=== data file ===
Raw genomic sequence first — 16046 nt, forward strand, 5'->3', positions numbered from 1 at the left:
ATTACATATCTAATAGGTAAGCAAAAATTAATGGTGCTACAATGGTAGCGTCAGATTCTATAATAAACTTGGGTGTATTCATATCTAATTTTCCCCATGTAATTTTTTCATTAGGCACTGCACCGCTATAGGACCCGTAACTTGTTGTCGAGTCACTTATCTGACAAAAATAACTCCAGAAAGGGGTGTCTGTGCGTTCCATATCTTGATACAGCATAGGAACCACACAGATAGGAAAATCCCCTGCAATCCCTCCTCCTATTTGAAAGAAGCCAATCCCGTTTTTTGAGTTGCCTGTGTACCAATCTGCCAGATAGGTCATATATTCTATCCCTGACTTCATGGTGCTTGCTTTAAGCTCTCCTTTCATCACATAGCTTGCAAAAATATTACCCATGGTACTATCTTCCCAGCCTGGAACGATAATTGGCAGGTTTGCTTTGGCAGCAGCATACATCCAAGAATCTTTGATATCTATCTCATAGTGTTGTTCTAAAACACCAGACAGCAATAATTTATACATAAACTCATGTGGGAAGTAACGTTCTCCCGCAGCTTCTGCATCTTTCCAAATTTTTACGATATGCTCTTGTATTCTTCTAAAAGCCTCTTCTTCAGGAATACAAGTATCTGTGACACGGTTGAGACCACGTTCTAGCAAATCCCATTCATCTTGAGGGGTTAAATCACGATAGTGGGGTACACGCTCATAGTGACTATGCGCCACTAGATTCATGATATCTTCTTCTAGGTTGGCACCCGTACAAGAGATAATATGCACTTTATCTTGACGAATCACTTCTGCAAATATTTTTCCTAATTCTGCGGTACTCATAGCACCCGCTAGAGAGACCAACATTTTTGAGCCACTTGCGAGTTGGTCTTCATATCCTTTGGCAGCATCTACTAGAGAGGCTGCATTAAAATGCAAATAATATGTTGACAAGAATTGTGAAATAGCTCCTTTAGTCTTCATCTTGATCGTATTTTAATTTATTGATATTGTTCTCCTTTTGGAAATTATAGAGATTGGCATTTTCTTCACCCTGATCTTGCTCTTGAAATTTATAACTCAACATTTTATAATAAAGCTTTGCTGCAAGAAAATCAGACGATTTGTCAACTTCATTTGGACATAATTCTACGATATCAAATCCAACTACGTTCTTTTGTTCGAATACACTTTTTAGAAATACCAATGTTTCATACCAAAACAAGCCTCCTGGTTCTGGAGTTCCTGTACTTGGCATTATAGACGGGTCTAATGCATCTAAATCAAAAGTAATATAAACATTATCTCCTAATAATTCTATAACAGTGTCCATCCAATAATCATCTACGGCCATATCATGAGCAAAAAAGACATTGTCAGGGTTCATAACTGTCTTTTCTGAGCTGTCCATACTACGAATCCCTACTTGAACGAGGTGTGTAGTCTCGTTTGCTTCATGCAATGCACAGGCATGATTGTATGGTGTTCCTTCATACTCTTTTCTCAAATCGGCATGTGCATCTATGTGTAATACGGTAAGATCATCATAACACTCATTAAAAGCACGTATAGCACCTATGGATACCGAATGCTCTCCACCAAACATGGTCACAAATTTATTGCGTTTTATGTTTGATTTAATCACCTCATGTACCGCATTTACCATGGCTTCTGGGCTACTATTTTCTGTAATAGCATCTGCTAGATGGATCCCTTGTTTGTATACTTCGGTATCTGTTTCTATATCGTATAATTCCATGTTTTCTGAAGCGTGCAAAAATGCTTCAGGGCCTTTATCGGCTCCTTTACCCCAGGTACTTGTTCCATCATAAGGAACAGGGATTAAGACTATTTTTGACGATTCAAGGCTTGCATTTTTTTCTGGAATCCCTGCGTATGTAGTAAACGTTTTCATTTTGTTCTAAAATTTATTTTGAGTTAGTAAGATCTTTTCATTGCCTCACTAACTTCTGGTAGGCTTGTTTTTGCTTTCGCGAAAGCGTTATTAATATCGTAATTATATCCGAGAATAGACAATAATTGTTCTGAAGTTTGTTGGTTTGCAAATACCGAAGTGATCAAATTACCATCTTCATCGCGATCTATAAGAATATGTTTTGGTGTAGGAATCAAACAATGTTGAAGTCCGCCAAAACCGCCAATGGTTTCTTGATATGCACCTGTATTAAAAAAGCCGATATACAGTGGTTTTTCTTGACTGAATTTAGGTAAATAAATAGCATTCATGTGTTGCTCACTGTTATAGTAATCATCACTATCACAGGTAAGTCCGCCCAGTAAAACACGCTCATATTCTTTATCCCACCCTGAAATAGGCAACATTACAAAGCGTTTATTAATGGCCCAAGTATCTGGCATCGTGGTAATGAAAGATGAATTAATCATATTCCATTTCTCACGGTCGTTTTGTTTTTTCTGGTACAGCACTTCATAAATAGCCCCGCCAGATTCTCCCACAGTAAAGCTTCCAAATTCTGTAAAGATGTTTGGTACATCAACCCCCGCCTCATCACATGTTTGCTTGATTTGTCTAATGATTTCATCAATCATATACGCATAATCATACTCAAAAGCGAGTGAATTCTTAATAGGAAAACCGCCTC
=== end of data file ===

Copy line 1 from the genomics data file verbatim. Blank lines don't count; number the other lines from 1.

Raw genomic sequence first — 16046 nt, forward strand, 5'->3', positions numbered from 1 at the left: